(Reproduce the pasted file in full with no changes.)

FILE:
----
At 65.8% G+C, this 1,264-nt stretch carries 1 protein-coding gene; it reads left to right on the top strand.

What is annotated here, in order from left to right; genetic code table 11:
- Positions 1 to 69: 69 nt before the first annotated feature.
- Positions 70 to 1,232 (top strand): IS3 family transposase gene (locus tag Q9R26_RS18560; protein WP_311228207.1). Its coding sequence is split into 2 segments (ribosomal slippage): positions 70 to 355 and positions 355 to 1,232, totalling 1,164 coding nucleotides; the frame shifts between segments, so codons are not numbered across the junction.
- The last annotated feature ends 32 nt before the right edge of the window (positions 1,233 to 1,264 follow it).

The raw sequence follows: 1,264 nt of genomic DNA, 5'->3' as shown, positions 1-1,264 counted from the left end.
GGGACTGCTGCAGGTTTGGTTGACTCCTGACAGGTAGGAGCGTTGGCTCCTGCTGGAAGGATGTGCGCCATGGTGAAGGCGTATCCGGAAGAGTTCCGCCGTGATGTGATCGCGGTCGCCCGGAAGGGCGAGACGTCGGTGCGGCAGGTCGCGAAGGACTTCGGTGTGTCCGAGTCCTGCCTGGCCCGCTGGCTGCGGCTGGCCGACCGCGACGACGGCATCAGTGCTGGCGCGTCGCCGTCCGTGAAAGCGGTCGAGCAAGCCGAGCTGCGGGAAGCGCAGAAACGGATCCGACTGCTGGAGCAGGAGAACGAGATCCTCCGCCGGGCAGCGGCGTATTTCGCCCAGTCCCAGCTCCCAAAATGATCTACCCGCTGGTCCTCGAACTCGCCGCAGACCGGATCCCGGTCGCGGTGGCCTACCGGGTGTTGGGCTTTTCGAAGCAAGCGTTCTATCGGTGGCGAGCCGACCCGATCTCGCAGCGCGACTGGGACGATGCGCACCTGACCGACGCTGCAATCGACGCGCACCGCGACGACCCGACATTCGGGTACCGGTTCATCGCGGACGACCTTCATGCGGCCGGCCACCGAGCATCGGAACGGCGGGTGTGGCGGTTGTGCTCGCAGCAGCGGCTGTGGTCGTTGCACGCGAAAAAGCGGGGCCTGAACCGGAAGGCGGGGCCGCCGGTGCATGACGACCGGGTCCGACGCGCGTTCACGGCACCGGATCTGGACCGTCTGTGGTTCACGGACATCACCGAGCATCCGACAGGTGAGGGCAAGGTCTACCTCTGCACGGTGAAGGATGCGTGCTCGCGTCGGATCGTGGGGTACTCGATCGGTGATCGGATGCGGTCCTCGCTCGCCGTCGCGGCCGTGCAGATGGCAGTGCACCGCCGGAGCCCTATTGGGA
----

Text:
At 65.8% G+C, this 1,264-nt stretch carries 1 protein-coding gene; it reads left to right on the top strand.

What is annotated here, in order from left to right; genetic code table 11:
- Positions 1 to 69: 69 nt before the first annotated feature.
- Positions 70 to 1,232 (top strand): IS3 family transposase gene (locus tag Q9R26_RS18560; protein WP_311228207.1). Its coding sequence is split into 2 segments (ribosomal slippage): positions 70 to 355 and positions 355 to 1,232, totalling 1,164 coding nucleotides; the frame shifts between segments, so codons are not numbered across the junction.
- The last annotated feature ends 32 nt before the right edge of the window (positions 1,233 to 1,264 follow it).

The raw sequence follows: 1,264 nt of genomic DNA, 5'->3' as shown, positions 1-1,264 counted from the left end.
GGGACTGCTGCAGGTTTGGTTGACTCCTGACAGGTAGGAGCGTTGGCTCCTGCTGGAAGGATGTGCGCCATGGTGAAGGCGTATCCGGAAGAGTTCCGCCGTGATGTGATCGCGGTCGCCCGGAAGGGCGAGACGTCGGTGCGGCAGGTCGCGAAGGACTTCGGTGTGTCCGAGTCCTGCCTGGCCCGCTGGCTGCGGCTGGCCGACCGCGACGACGGCATCAGTGCTGGCGCGTCGCCGTCCGTGAAAGCGGTCGAGCAAGCCGAGCTGCGGGAAGCGCAGAAACGGATCCGACTGCTGGAGCAGGAGAACGAGATCCTCCGCCGGGCAGCGGCGTATTTCGCCCAGTCCCAGCTCCCAAAATGATCTACCCGCTGGTCCTCGAACTCGCCGCAGACCGGATCCCGGTCGCGGTGGCCTACCGGGTGTTGGGCTTTTCGAAGCAAGCGTTCTATCGGTGGCGAGCCGACCCGATCTCGCAGCGCGACTGGGACGATGCGCACCTGACCGACGCTGCAATCGACGCGCACCGCGACGACCCGACATTCGGGTACCGGTTCATCGCGGACGACCTTCATGCGGCCGGCCACCGAGCATCGGAACGGCGGGTGTGGCGGTTGTGCTCGCAGCAGCGGCTGTGGTCGTTGCACGCGAAAAAGCGGGGCCTGAACCGGAAGGCGGGGCCGCCGGTGCATGACGACCGGGTCCGACGCGCGTTCACGGCACCGGATCTGGACCGTCTGTGGTTCACGGACATCACCGAGCATCCGACAGGTGAGGGCAAGGTCTACCTCTGCACGGTGAAGGATGCGTGCTCGCGTCGGATCGTGGGGTACTCGATCGGTGATCGGATGCGGTCCTCGCTCGCCGTCGCGGCCGTGCAGATGGCAGTGCACCGCCGGAGCCCTATTGGGA